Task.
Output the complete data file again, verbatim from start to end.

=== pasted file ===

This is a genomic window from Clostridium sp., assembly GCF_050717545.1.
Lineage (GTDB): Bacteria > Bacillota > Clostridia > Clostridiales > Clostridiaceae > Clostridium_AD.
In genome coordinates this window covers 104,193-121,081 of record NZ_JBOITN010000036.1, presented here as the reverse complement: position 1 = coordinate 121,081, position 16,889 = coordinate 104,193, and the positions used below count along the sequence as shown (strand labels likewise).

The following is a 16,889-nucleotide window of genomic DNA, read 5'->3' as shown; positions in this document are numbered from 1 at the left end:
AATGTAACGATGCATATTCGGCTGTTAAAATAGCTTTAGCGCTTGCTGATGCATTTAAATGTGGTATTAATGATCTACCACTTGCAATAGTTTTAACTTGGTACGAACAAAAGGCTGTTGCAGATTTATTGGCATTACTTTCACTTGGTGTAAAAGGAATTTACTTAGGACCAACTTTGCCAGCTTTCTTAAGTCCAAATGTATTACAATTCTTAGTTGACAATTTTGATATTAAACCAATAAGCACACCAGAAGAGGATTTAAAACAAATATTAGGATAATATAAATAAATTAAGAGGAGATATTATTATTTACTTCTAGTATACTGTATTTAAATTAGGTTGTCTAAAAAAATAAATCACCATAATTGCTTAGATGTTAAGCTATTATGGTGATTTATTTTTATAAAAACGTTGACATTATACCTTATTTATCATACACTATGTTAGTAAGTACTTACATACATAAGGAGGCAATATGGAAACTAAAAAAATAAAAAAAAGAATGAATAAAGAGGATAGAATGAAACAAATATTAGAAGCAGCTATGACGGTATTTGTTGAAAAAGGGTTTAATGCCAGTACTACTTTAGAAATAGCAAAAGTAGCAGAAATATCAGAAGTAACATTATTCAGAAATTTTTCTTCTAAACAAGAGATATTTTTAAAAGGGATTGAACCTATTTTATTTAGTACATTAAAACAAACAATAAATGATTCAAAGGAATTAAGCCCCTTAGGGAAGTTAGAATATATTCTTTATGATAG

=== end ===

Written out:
This is a genomic window from Clostridium sp., assembly GCF_050717545.1.
Lineage (GTDB): Bacteria > Bacillota > Clostridia > Clostridiales > Clostridiaceae > Clostridium_AD.
In genome coordinates this window covers 104,193-121,081 of record NZ_JBOITN010000036.1, presented here as the reverse complement: position 1 = coordinate 121,081, position 16,889 = coordinate 104,193, and the positions used below count along the sequence as shown (strand labels likewise).

The following is a 16,889-nucleotide window of genomic DNA, read 5'->3' as shown; positions in this document are numbered from 1 at the left end:
AATGTAACGATGCATATTCGGCTGTTAAAATAGCTTTAGCGCTTGCTGATGCATTTAAATGTGGTATTAATGATCTACCACTTGCAATAGTTTTAACTTGGTACGAACAAAAGGCTGTTGCAGATTTATTGGCATTACTTTCACTTGGTGTAAAAGGAATTTACTTAGGACCAACTTTGCCAGCTTTCTTAAGTCCAAATGTATTACAATTCTTAGTTGACAATTTTGATATTAAACCAATAAGCACACCAGAAGAGGATTTAAAACAAATATTAGGATAATATAAATAAATTAAGAGGAGATATTATTATTTACTTCTAGTATACTGTATTTAAATTAGGTTGTCTAAAAAAATAAATCACCATAATTGCTTAGATGTTAAGCTATTATGGTGATTTATTTTTATAAAAACGTTGACATTATACCTTATTTATCATACACTATGTTAGTAAGTACTTACATACATAAGGAGGCAATATGGAAACTAAAAAAATAAAAAAAAGAATGAATAAAGAGGATAGAATGAAACAAATATTAGAAGCAGCTATGACGGTATTTGTTGAAAAAGGGTTTAATGCCAGTACTACTTTAGAAATAGCAAAAGTAGCAGAAATATCAGAAGTAACATTATTCAGAAATTTTTCTTCTAAACAAGAGATATTTTTAAAAGGGATTGAACCTATTTTATTTAGTACATTAAAACAAACAATAAATGATTCAAAGGAATTAAGCCCCTTAGGGAAGTTAGAATATATTCTTTATGATAG